Feature | New ESC Guidelines Address ACS, Cardiomyopathies, Diabetes, Endocarditis
Four separate clinical guidelines were released by the European Society of Cardiology (ESC) as part of ESC Congress 2023 addressing the management of acute coronary syndromes (ACS), cardiomyopathies, type 2 diabetes (T2D) and infective endocarditis. Also published was a focused update of the ESC heart failure (HF) guideline.
The ESC guideline on ACS covers the management of unstable angina and all types of acute myocardial infarction (MI) and provides detailed advice on treatment, including use of anticoagulants and antiplatelets; when to perform radial vs. femoral catheterization; and options when there is no complete blockage, or when patients are in geographically remote areas.
It also addresses the crucial nature of long-term management to reduce the risk of repeat events, including aggressive control of cholesterol levels, use of medications like antiplatelets, and participation in supervised cardiac rehabilitation programs. The guideline includes new sections on managing ACS in patients with cancer, as well as ensuring patient perspectives inform clinical decisions.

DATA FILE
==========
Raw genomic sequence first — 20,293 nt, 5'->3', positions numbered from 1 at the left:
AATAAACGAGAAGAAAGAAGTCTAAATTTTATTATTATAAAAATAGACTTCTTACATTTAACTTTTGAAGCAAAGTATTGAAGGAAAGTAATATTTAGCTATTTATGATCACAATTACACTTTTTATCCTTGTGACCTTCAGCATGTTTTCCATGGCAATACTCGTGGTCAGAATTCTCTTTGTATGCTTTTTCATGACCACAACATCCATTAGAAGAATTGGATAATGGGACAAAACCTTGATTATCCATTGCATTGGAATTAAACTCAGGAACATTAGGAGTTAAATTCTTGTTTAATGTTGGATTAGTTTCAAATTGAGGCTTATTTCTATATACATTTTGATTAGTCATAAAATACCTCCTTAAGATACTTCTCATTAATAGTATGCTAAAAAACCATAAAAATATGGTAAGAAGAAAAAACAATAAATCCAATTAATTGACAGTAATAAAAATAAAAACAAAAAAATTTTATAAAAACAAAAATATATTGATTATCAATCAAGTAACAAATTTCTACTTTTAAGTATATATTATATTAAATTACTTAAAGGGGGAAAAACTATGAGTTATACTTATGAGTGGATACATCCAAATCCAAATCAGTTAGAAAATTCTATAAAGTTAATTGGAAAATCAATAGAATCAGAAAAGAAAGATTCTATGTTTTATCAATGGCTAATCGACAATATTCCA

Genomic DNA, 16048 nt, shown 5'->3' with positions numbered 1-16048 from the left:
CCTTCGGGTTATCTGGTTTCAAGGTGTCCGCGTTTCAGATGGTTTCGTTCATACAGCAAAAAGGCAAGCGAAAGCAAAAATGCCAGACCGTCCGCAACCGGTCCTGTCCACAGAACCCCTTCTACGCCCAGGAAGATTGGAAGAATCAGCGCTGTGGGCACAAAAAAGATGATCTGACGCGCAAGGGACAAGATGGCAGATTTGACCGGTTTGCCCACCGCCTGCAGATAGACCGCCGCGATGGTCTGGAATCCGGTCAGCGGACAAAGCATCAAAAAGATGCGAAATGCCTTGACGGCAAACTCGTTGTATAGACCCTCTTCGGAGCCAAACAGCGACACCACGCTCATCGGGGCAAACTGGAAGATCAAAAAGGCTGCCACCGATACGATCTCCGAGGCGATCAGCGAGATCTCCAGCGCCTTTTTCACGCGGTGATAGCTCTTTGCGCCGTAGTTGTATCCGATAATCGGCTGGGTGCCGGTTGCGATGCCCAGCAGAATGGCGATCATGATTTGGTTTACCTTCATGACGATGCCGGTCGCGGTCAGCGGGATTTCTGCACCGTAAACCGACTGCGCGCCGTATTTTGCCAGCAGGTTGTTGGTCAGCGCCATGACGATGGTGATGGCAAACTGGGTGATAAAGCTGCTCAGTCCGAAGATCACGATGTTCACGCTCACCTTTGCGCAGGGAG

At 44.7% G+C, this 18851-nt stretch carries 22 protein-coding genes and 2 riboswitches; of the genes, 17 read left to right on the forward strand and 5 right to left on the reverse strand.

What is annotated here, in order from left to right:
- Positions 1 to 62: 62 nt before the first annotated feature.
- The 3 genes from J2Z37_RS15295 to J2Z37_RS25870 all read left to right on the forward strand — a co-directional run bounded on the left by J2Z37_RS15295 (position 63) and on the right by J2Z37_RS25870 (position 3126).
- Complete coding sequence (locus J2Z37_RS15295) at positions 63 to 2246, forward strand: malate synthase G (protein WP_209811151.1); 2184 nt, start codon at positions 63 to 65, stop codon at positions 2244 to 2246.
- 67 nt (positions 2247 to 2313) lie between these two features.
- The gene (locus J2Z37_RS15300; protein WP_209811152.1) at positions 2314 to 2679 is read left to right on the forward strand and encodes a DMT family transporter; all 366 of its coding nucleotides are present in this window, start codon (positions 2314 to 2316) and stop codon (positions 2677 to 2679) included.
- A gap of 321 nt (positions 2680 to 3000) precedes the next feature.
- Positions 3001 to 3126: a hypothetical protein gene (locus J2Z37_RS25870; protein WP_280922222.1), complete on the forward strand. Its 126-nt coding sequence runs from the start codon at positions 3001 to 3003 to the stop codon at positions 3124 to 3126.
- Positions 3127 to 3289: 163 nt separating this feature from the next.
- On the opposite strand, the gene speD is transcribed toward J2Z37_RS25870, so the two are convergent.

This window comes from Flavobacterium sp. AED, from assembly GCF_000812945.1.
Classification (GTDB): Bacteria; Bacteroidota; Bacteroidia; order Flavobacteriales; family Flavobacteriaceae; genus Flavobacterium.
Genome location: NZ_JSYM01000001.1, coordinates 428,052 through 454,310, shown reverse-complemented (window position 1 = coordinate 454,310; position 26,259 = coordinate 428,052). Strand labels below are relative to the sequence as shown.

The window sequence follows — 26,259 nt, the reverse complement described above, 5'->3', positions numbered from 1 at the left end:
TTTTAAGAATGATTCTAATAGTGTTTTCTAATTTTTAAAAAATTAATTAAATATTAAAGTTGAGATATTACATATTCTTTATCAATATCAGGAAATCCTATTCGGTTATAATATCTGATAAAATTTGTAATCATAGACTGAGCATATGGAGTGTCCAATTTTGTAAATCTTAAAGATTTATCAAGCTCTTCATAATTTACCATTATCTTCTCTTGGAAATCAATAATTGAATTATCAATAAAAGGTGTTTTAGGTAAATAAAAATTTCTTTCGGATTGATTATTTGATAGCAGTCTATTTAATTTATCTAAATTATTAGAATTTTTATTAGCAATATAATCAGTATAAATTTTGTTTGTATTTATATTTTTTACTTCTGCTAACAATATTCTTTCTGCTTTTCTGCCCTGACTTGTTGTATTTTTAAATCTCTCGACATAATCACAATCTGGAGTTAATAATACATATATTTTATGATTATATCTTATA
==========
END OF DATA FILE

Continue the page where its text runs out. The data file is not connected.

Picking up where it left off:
The ESC guideline on cardiomyopathies includes all cardiomyopathy (CM) subtypes and marks the first time that specific recommendations are made for CMs other than hypertrophic CM. It highlights the many areas of diagnosis and management shared across CM subtypes and provides specific recommendations, including use of shared decision-making and multidisciplinary teams, for managing each.
Of note, the guideline provides recommendations on the use of imaging techniques, such as echocardiography and CMR imaging, for diagnosing certain CM subtypes and for identifying patients at risk of sudden cardiac death (SCD).
Genetic counseling is recommended to support patients and their families in understanding the disease and clinical psychological support encouraged for all patients who have undergone ICD implantation or who have a family history of SCD. A dedicated section provides specific advice for patients living with CM, including urging low to moderate exercising for those able to do so, healthy diets, vaccination and more.